Biology of Sport
eISSN: 2083-1862
ISSN: 0860-021X
Biology of Sport
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3/2022
vol. 39
 
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abstract:
Review paper

Effects of plyometric jump training on soccer player’s balance: A systematic review and meta-analysis of randomized-controlled trials

Filipe Manuel Clemente
1, 2
,
Rodrigo Ramirez-Campillo
3, 4
,
Daniel Castillo
5
,
Javier Raya-González
5
,
Markel Rico-González
6
,
Rafael Oliveira
7, 8, 9
,
Thomas Rosemann
10
,
Beat Knechtle
10, 11

1.
Escola Superior Desporto e Lazer, Instituto Politécnico de Viana do Castelo, Rua Escola Industrial e Comercial de Nun’Álvares, 4900-347 Viana do Castelo, Portugal
2.
Instituto de Telecomunicações, Delegação da Covilhã, Lisboa 1049-001, Portugal
3.
Department of Physical Activity Sciences. Universidad de Los Lagos. Santiago, Chile
4.
Centro de Investigación en Fisiología del Ejercicio. Facultad de Ciencias. Universidad Mayor. Santiago, Chile
5.
Faculty of Health Sciences, Universidad Isabel I, Burgos, Spain
6.
Department of Physical Education and Sport, University of the Basque Country, UPV-EHU, Lasarte 71, 01007 Vitoria-Gasteiz, Spain
7.
Sports Science School of Rio Maior–Polytechnic Institute of Santarém, 2140-413 Rio Maior, Portugal
8.
Life Quality Research Centre, 2140-413 Rio Maior, Portugal
9.
Research Centre in Sport Sciences, Health Sciences and Human Development, 5001-801 Vila Real, Portugal
10.
Institute of Primary Care, University of Zurich, 8091 Zurich, Switzerland
11.
Medbase St. Gallen Am Vadianplatz, 9001 St. Gallen, Switzerland
Biol Sport. 2022;39(3):765–778.
Online publish date: 2021/10/06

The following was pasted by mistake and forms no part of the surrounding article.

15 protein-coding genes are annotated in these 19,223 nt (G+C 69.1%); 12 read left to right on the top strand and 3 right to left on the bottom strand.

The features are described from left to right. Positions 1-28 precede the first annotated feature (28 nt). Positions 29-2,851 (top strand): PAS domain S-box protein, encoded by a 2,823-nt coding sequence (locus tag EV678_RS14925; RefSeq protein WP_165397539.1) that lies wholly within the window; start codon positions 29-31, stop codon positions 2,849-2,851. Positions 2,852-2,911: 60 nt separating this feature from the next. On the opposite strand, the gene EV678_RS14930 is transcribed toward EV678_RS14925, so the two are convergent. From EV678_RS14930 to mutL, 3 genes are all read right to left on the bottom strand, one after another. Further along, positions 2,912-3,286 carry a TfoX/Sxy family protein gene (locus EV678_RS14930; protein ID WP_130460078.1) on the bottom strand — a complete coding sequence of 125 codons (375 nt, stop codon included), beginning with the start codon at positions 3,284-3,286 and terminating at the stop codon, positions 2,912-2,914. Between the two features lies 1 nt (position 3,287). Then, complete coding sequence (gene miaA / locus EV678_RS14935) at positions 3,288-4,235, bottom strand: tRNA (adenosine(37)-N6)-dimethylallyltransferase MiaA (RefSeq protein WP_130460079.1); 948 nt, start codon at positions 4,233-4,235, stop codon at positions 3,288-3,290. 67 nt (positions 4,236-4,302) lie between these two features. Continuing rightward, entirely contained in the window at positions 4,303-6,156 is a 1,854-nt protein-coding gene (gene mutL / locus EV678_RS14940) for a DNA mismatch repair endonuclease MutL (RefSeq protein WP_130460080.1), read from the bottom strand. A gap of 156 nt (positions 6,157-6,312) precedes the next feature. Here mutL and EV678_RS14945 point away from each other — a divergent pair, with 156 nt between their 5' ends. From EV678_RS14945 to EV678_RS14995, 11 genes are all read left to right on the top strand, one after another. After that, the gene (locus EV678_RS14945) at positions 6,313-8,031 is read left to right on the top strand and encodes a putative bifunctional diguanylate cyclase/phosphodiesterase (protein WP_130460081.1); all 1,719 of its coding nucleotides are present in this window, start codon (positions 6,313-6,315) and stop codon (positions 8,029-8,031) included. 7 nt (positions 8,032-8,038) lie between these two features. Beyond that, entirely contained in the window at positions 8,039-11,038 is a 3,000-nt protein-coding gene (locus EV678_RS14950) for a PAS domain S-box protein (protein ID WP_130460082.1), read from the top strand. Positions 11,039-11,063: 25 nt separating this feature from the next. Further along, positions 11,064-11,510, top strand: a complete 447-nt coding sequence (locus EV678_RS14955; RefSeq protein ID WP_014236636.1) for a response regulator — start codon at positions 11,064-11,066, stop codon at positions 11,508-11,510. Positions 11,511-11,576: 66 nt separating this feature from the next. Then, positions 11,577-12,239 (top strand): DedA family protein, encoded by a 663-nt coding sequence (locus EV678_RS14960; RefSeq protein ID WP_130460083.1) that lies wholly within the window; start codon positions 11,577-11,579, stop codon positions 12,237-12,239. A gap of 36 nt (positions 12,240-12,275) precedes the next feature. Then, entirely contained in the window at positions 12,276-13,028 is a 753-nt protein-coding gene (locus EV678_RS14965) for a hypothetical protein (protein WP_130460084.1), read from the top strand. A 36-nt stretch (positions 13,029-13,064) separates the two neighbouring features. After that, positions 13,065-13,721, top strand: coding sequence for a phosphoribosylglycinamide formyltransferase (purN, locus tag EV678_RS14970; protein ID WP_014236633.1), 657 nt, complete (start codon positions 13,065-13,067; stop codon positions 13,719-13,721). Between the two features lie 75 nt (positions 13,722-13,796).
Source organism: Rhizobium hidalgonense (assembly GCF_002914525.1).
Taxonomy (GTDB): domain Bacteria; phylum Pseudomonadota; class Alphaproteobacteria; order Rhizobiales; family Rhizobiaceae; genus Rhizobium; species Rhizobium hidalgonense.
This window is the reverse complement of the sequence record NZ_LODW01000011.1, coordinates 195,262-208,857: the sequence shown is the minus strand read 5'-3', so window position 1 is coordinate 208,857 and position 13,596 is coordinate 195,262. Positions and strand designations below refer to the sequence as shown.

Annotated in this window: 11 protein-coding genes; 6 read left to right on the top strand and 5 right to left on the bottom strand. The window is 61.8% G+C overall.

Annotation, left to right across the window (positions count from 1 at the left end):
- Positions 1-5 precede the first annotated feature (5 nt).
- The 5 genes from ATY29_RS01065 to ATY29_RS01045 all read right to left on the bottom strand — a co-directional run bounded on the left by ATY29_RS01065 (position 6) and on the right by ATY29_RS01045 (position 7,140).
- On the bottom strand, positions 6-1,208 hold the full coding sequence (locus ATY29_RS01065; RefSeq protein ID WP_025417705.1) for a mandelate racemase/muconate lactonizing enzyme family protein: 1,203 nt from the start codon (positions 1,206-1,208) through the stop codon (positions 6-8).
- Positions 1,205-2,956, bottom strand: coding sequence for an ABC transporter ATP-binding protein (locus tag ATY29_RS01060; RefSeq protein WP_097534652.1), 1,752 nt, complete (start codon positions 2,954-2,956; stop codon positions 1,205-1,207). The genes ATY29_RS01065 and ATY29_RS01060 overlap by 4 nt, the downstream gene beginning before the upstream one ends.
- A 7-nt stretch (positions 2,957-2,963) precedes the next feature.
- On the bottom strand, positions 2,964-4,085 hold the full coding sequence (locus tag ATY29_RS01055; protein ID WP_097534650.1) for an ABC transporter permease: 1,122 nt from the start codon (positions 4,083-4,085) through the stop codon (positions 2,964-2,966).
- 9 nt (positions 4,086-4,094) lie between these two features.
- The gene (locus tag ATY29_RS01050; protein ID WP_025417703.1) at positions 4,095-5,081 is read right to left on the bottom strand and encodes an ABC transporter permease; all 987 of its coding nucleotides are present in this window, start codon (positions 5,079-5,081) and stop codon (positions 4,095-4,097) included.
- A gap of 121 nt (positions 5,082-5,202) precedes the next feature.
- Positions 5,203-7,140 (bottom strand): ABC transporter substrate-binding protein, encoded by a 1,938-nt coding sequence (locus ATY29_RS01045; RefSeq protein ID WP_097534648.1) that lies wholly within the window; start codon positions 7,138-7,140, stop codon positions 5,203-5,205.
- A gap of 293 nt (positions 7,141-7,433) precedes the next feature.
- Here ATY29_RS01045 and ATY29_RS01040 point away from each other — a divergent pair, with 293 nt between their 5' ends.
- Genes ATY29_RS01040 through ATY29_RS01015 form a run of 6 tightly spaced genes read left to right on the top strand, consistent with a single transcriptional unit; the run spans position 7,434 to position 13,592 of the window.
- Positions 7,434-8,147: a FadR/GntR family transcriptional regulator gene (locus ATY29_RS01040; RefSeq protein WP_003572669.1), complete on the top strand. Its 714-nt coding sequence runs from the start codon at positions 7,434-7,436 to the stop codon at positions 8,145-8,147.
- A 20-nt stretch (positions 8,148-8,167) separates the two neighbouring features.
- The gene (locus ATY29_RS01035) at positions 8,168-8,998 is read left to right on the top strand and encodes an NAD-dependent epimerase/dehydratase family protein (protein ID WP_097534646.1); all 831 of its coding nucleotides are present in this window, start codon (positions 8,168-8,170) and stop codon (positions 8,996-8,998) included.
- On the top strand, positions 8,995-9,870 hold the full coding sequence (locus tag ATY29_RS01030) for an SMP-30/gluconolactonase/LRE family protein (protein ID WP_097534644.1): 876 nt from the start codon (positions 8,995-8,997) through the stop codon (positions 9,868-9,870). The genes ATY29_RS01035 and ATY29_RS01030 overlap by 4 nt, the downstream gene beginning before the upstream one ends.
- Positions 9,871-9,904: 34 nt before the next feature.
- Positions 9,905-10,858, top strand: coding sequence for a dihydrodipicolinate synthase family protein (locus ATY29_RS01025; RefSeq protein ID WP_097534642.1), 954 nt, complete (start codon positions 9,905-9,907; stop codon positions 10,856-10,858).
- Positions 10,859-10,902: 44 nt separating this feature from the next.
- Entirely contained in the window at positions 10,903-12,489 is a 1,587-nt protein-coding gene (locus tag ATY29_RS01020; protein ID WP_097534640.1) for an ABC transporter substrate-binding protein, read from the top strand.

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Plyometric jump training (PJT) can be used for improving balance through bilateral and unilateral jump-landing drills. Since the increased number of articles testing the effects of PJT on dynamic and static balance, it is relevant to summarize the evidence and determine the effects across different original articles. This systematic review with meta-analysis was conducted to assess the effects of PJT programs on dynamic and static balance in soccer players. The data sources utilized were Cochrane, Medline (PubMed), SPORTDiscus, and Web of Science. (i) Soccer players of any age or sex without injury, illness, or other clinical conditions; (ii) PJT-based programs restricted to a minimum of three weeks (duration); (iii) passive or active control groups; (iv) pre-post interventions values of dynamic and/or static balance; (v) randomized-controlled trials; and (vi) peerreviewed original full-text studies written in English, Portuguese, and/or Spanish. The database search initially identified 803 titles. From those, eight articles were eligible for the systematic review and meta-analysis. The results showed no significant differences between PJT and active controls in dynamic anterior, postero-medial, or postero-lateral balance for both left and right legs (p > 0.05). Additionally, no significant differences were found between PJT and active controls in terms of static balance (p = 0.495). The current evidence suggests that PJT has no significant advantage over active control groups in terms of dynamic or static balance.
keywords:

Football, Human physical conditioning, Reactive strength, Power Motor skills

 
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